British Retail Sales Washed Out By Rain In July

By Reuters
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British Retail Sales Washed Out By Rain In July

British retail sales fell more sharply than expected in July as heavy rain put off shoppers who are also feeling the hit from high inflation and 14 back-to-back increases in interest rates.

Official data showed sales volumes last month were 1.2% lower than in June.

Economists polled by Reuters had forecast that sales volumes would fall by 0.5% on the month.

Sterling weakened against the U.S. dollar and the euro as investors assessed how much the bigger-than-expected sales drop represented a warning sign of a slowdown in the economy, beyond the weather effect.

Sales Volumes Down

Retail sales volumes were 3.2% lower than a year earlier, the Office for National Statistics said. That compared with economists' forecasts for a 2.1% decline.


"Retail sales fell sharply in July as poor weather impacted most sectors," ONS deputy director for surveys and economic indicators, Heather Bovill, said.

"It was a particularly bad month for supermarkets as the summer washout combined with the increased cost of living meant sluggish sales for both clothing and food. Department store and household goods sales also dropped significantly."

Online Shopping

Many shoppers went online rather than venture out into the poor weather, with 27.4% of retail sales taking place via the internet, up from 26.0% in June and the highest share since February 2022.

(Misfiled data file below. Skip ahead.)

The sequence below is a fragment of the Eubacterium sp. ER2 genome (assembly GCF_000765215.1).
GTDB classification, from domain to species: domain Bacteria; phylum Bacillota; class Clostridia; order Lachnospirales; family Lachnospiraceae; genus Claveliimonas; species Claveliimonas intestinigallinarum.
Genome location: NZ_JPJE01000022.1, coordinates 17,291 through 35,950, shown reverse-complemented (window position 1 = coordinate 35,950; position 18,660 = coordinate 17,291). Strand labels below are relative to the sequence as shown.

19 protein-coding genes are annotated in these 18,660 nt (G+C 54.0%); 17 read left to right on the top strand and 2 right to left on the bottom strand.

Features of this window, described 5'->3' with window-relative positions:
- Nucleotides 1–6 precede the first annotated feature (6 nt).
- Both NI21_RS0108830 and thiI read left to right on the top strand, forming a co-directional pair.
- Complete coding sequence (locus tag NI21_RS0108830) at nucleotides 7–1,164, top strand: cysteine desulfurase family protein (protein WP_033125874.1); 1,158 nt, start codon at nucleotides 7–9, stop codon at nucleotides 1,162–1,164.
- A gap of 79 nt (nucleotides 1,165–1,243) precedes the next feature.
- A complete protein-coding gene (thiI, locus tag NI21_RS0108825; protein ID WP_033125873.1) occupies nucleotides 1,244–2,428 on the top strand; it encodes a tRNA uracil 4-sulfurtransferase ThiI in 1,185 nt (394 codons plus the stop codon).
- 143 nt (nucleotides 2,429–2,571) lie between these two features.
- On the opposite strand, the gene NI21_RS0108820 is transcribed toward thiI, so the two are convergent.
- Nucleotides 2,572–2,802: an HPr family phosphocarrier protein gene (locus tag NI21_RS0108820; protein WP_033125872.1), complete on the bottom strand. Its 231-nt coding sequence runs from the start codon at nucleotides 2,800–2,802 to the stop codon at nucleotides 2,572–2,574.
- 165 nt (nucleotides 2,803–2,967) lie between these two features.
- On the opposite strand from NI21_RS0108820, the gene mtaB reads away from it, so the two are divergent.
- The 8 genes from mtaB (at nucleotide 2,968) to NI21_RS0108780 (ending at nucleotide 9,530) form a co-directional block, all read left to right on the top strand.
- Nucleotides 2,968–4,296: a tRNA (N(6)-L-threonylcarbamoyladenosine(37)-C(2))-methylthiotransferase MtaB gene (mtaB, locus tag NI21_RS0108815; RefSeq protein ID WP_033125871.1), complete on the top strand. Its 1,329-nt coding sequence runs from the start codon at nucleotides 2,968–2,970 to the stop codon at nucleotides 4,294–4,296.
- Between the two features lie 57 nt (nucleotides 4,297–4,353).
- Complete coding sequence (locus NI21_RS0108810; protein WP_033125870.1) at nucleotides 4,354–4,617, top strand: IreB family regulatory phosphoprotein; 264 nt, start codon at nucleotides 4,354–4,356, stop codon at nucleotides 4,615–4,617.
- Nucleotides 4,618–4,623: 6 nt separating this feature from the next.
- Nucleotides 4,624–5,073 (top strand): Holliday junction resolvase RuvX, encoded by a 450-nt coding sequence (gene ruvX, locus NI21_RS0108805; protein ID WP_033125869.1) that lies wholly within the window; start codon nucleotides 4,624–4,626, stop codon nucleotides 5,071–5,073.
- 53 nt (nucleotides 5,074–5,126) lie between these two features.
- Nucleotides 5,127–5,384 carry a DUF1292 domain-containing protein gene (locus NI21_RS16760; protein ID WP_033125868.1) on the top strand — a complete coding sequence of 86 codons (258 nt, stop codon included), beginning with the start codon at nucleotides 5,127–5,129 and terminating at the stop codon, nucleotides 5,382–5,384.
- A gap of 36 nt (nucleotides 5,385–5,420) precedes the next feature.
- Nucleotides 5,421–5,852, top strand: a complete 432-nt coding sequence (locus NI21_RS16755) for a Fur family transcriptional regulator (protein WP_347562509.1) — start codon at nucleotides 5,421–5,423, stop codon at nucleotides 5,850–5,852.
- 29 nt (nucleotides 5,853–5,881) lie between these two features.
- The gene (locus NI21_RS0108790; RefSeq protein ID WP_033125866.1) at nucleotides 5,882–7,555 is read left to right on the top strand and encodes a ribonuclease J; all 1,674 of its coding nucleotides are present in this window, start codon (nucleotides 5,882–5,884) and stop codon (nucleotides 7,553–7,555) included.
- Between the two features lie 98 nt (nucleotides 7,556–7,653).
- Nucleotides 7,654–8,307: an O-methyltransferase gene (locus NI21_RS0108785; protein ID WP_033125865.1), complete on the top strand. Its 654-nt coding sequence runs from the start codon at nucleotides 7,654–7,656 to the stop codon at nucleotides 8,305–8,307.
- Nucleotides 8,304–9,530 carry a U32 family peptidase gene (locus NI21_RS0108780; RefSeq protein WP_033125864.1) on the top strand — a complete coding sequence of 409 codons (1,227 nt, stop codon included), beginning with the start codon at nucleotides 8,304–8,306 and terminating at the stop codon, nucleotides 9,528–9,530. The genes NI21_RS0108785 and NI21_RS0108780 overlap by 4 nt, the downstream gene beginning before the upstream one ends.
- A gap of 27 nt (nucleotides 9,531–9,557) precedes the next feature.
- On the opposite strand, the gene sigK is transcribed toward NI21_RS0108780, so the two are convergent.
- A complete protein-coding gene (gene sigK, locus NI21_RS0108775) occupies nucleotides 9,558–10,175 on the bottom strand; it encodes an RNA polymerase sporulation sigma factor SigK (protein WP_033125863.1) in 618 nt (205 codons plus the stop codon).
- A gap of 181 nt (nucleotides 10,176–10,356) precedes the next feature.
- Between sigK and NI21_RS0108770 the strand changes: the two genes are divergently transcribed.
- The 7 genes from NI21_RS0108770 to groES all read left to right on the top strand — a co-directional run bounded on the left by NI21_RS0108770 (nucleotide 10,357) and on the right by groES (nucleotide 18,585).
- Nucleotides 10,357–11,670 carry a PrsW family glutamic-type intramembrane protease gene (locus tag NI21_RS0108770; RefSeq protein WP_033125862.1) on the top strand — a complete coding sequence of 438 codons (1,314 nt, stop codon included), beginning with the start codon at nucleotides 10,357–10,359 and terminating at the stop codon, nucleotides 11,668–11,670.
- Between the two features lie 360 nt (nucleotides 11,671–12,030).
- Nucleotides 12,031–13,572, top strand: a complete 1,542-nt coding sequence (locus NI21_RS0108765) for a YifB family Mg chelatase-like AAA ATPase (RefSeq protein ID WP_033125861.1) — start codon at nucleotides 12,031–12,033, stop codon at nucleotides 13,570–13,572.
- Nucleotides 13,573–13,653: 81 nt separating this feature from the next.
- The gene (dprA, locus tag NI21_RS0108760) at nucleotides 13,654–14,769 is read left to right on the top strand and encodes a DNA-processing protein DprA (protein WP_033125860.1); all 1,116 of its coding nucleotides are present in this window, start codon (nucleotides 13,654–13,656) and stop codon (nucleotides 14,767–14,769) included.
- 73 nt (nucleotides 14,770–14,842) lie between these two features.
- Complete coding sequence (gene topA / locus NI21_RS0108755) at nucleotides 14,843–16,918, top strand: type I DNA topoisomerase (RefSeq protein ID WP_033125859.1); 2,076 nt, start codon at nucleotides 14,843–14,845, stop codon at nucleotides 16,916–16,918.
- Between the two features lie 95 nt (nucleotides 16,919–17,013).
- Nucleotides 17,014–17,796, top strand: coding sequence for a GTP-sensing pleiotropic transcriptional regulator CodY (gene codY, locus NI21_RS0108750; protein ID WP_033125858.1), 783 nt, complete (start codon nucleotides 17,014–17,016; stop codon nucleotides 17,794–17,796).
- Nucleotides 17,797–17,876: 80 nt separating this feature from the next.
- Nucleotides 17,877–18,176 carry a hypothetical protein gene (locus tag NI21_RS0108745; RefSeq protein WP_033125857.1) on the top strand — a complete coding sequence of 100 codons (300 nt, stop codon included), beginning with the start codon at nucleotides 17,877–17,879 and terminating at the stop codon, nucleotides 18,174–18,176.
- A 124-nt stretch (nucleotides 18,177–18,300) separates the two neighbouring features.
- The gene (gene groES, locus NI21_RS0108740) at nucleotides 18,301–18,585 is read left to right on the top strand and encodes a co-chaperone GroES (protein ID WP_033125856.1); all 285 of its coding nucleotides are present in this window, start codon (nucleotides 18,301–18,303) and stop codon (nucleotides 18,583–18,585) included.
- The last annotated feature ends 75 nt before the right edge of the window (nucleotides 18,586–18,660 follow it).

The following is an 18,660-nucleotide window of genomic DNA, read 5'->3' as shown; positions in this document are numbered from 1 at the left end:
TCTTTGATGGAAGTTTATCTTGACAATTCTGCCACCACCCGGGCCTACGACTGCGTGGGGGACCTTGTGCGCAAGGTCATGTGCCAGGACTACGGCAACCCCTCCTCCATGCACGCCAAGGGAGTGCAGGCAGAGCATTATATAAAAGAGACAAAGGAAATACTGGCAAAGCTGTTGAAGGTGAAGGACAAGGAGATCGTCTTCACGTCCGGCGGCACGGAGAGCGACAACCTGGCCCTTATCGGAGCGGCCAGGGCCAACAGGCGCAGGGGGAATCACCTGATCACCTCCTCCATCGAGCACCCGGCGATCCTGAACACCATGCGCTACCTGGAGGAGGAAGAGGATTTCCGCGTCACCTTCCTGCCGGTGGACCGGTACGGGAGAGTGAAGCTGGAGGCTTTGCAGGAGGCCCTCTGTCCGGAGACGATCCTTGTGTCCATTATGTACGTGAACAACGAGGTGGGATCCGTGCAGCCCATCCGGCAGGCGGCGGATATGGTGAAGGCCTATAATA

Food stores sales volumes fell by a monthly 2.6% while non-food stores sales volumes fell by 1.7%.


As well as the unpredictability of Britain's weather, consumers have been hit by high inflation which stood at almost 7% last month, down from a peak of about 11% last October but still the highest among the world's large rich economies.

However, July's data represented only the second time that sales volumes fell on a month-to-month basis so far in 2023, suggesting some resilience in consumer demand.

Analyst Comment

Commenting, Danni Hewson of AJ Bell said, “July’s retail slump follows three positive months for the sector and there is every indication that consumers do still have cash to spend, they’re just choosing where and when to spend it very carefully.

“Slowing retail sales would normally be seen as a sign of consumer stress, but this feels more like a weather related blip and it’s unlikely the Bank of England will give these numbers anything more than a cursory glance when it comes to next month’s interest rate decision.”

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